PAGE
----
- Consider a rent-free period or rent reduction. This could keep your tenant afloat for the duration of the pandemic, which will help in ensuring longevity of tenure. If you don’t act reasonable in the circumstances, you could suffer reputational harm, lose your current income stream and lose future rental income long after the coronavirus pandemic is over and life gets back to normal.
- Speak to your bank/mortgage broker. Given the circumstances, the banks may are likely to offer hardship conditions or other forms of short to medium term mortgage repayment relief. Please contact us for the latest information in this regard.
Banking & Finance
If you’re struggling to make your mortgage repayments, pay credit card debts or suffering general financial hardship as a consequence of the impact of the coronavirus pandemic, it’s important that you don’t keep your head in the sand – instead, be proactive.
Keep in mind the following when dealing with your financial struggles:
- Most mortgages/financial contracts include hardship clauses or “force majeure” clauses.
- The Government is constantly updating its stimulus packages for small businesses/welfare recipients. .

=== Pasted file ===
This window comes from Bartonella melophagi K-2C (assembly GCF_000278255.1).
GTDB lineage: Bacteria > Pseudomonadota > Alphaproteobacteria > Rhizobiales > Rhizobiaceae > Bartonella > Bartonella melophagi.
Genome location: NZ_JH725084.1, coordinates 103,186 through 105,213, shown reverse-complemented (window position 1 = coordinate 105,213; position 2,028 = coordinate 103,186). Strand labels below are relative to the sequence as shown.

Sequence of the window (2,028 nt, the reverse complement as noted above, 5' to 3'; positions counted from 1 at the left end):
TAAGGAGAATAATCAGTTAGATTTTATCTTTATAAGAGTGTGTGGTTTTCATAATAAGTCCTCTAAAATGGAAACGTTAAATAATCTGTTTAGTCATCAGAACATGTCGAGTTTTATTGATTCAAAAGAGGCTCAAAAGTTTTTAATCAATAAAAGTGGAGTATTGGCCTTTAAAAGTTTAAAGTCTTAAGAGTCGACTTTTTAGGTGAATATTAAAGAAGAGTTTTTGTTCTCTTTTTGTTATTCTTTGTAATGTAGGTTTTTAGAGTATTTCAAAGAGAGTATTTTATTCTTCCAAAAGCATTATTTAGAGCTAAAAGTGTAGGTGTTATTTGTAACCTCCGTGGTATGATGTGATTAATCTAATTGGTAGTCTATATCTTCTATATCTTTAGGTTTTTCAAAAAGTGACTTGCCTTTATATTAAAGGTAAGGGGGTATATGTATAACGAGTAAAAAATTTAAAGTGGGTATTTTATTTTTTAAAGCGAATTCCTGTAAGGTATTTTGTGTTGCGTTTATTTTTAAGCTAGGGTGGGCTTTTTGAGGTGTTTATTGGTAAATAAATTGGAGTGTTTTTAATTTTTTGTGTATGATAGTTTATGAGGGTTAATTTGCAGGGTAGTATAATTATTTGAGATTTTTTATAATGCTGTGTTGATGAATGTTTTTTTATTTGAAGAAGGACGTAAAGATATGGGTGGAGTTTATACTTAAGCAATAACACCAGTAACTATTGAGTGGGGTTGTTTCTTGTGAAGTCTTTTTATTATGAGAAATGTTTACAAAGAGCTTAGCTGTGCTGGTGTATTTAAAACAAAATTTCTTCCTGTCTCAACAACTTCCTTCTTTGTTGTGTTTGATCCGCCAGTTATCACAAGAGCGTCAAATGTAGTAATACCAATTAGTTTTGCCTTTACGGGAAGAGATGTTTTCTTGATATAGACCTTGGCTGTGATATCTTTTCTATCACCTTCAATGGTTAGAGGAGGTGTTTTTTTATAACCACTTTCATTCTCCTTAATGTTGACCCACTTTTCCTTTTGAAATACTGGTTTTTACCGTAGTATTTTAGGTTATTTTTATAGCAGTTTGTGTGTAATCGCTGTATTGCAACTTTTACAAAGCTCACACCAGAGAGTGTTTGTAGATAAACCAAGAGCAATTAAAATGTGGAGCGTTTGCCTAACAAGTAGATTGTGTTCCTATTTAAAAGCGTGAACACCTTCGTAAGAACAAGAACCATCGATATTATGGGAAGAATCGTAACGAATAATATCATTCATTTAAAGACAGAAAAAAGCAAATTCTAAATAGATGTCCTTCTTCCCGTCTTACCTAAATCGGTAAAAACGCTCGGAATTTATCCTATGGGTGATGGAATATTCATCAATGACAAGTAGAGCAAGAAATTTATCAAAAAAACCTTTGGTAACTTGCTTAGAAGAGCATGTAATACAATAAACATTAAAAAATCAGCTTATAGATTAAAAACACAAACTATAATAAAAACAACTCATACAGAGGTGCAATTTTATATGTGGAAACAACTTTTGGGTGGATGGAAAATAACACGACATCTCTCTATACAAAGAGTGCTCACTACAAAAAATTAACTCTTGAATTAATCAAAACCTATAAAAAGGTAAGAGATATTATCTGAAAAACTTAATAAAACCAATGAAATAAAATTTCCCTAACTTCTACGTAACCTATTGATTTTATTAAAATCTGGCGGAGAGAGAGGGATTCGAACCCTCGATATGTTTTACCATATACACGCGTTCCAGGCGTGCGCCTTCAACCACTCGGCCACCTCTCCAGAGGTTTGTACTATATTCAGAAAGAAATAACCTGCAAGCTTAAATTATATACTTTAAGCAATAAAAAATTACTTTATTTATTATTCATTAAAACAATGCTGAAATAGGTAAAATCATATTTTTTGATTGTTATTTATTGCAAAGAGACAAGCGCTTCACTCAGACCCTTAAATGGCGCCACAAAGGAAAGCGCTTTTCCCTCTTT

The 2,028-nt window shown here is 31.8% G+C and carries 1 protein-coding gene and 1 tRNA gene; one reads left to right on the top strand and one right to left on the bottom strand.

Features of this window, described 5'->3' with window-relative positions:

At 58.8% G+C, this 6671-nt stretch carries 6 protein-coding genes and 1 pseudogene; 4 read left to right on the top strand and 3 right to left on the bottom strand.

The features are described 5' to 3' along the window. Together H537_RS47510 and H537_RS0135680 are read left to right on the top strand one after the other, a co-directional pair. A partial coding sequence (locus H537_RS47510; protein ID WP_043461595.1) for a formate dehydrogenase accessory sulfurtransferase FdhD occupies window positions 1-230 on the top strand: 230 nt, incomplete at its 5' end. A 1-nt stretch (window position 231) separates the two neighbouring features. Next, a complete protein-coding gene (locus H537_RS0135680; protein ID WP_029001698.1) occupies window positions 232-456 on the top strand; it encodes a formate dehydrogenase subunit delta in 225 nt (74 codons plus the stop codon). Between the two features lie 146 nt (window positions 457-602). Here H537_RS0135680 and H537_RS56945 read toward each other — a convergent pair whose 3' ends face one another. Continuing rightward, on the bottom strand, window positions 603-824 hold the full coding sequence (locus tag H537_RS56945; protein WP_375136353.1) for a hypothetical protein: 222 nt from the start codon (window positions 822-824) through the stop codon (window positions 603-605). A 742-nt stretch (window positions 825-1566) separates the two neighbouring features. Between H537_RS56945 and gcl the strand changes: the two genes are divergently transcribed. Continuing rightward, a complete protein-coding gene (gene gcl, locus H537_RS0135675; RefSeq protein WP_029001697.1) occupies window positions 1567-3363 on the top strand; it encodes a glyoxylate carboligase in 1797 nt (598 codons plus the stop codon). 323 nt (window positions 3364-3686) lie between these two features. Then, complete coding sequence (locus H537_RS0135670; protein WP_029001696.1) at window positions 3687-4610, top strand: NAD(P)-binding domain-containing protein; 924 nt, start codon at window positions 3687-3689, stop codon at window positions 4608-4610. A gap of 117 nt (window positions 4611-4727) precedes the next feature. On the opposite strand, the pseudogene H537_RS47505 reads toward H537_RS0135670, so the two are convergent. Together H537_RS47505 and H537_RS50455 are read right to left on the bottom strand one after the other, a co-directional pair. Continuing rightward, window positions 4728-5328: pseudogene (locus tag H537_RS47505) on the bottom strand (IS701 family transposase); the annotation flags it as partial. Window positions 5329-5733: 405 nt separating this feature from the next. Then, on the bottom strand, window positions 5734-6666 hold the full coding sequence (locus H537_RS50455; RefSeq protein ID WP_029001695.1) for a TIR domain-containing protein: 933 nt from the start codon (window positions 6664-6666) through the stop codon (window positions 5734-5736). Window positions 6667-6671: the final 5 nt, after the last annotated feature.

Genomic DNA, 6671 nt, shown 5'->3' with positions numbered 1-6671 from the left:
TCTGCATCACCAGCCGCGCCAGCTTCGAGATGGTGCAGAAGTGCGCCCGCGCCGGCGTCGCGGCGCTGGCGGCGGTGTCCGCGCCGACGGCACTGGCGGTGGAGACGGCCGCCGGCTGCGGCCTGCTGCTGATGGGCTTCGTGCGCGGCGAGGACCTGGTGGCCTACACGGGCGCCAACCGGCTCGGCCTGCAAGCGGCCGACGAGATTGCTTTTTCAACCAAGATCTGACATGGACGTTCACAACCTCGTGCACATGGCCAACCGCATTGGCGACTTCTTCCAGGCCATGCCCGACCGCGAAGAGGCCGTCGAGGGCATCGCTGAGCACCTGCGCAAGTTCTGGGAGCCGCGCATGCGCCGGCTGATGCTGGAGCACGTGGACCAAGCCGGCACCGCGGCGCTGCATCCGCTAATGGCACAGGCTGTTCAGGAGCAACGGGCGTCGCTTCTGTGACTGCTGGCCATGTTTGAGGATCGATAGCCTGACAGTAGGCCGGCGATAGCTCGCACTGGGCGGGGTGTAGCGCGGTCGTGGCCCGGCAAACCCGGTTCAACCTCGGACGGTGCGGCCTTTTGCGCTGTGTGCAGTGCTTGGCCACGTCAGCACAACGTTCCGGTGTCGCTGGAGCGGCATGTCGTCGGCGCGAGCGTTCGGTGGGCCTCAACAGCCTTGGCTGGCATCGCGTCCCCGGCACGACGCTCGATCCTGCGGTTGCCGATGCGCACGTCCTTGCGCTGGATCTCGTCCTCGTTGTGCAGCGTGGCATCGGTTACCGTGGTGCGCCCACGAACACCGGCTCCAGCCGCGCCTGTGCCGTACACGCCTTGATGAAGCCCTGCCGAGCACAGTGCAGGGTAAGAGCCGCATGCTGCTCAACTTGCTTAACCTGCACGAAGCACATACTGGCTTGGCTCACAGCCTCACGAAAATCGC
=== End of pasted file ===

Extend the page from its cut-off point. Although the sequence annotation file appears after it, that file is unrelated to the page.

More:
- Act swiftly to contact your bank and explain your struggles.
Insurance policies can be difficult to navigate at the best of times, let alone when you’re facing an unprecedented and uncontrollable event. We can assist you to navigating your insurance policies and/or dealing with your insurer, which may include the following:
- Reviewing your insurance policy, in particular looking for terms/clauses regarding “pubic health crisis”, “Act of God”, “force majeure” and “financial hardship”.
- Speaking with your insurer about your policy and request what you are entitled to under your policy.
- Please contact us to reviewing your insurance policies or negotiate with your insurer on your behalf.
Implementing new business plans